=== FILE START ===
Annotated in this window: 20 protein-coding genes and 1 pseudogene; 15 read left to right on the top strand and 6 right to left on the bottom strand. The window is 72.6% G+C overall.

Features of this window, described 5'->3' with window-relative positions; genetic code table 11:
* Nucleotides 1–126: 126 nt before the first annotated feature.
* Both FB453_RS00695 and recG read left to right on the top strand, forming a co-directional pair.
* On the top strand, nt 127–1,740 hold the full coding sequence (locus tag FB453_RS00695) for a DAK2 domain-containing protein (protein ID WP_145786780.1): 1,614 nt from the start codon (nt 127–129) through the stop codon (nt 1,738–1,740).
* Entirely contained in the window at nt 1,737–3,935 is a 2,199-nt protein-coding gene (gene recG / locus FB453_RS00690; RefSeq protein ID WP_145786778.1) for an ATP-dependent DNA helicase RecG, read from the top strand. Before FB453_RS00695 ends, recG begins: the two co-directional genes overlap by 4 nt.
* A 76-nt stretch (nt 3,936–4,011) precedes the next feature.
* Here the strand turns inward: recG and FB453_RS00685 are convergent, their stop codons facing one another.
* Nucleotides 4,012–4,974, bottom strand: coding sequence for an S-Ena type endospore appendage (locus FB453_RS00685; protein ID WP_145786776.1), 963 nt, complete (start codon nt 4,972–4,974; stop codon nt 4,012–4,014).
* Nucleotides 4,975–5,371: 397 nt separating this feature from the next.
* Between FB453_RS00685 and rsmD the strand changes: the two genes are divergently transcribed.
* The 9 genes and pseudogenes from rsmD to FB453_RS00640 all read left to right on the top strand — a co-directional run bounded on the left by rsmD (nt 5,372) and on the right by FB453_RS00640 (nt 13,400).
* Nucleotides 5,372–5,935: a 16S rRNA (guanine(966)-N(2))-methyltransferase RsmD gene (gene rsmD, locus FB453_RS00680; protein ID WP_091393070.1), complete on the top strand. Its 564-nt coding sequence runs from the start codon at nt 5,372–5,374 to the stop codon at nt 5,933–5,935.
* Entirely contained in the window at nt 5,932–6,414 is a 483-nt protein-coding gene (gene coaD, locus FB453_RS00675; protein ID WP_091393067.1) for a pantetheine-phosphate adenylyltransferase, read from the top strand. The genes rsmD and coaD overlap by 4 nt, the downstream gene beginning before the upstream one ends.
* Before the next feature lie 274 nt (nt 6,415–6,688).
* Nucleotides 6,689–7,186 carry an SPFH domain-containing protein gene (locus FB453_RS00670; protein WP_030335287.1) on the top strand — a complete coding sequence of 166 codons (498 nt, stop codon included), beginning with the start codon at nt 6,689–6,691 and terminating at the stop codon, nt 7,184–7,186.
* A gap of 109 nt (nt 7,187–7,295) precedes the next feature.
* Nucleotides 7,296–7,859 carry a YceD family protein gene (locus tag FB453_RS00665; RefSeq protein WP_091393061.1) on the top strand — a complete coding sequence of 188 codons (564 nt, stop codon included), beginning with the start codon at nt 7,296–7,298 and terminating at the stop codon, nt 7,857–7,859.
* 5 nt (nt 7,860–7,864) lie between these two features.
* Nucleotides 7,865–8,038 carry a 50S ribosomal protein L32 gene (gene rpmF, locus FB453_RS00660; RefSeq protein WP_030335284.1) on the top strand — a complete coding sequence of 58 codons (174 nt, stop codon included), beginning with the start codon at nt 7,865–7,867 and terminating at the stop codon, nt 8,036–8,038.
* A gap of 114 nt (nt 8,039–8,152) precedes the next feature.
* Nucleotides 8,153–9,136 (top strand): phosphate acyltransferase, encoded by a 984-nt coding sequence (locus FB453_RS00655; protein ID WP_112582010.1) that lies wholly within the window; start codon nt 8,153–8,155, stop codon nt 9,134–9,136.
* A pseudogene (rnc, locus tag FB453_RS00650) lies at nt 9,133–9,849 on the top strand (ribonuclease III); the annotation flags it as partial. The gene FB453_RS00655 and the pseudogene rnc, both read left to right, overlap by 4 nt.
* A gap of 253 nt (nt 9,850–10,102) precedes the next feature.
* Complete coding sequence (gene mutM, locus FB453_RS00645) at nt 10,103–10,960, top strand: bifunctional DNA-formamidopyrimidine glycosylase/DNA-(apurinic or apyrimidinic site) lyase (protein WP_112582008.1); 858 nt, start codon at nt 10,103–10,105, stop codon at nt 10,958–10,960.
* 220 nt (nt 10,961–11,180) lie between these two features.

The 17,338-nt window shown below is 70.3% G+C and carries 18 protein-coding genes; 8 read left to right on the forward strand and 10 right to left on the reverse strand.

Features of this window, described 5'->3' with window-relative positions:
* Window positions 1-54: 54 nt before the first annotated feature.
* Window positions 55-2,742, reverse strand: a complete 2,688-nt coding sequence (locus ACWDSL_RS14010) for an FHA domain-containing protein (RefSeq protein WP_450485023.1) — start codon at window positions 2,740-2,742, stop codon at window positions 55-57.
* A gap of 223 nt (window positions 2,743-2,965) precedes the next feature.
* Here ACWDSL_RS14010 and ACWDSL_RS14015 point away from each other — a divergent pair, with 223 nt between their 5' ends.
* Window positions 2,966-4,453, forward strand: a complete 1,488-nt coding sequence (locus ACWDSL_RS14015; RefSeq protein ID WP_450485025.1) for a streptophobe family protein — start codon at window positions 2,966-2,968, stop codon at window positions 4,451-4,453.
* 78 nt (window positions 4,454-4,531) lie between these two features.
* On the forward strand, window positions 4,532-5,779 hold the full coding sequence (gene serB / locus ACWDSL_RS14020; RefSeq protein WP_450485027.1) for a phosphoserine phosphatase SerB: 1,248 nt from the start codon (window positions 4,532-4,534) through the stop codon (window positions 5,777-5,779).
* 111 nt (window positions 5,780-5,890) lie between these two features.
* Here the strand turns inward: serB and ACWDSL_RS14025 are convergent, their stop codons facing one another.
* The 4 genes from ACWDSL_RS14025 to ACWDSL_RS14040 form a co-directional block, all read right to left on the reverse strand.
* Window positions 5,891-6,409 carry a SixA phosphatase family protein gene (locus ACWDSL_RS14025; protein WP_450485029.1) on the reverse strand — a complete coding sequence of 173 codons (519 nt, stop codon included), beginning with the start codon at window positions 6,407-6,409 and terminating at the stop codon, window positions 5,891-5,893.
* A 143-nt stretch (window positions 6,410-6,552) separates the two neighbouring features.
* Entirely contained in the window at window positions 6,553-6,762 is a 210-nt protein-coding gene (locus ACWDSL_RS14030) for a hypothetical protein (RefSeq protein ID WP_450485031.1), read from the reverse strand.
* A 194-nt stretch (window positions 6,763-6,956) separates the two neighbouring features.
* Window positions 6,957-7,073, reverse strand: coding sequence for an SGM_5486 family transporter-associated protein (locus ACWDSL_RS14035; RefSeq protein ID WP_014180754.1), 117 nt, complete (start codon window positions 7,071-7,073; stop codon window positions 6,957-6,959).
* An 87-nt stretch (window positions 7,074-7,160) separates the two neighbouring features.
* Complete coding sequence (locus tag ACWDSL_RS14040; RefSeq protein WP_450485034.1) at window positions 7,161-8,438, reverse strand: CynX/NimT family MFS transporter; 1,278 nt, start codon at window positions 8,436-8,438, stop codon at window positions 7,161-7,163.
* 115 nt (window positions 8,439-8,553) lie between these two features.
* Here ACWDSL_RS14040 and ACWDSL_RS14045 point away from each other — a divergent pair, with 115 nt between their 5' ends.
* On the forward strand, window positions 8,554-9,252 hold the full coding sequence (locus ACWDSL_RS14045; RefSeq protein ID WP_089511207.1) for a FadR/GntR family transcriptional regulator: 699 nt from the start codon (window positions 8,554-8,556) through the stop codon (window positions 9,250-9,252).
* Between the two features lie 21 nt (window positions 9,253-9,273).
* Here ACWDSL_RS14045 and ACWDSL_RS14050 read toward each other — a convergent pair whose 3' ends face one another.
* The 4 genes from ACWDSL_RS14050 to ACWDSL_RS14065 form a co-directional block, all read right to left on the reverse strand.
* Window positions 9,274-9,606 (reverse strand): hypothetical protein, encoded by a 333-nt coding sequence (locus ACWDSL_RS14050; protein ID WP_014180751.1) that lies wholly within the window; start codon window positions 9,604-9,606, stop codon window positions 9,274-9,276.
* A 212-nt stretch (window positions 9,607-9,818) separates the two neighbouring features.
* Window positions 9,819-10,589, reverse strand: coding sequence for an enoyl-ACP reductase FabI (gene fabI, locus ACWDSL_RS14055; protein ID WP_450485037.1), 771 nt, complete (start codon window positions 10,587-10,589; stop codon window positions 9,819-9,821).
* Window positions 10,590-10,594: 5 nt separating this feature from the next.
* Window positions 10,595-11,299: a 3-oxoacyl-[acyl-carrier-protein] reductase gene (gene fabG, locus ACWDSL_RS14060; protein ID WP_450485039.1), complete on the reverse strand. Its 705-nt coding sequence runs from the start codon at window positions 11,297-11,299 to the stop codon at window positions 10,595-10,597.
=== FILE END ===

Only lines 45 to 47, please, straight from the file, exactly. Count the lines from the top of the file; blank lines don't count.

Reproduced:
* Complete coding sequence (locus tag ACWDSL_RS14040; RefSeq protein WP_450485034.1) at window positions 7,161-8,438, reverse strand: CynX/NimT family MFS transporter; 1,278 nt, start codon at window positions 8,436-8,438, stop codon at window positions 7,161-7,163.
* 115 nt (window positions 8,439-8,553) lie between these two features.
* Here ACWDSL_RS14040 and ACWDSL_RS14045 point away from each other — a divergent pair, with 115 nt between their 5' ends.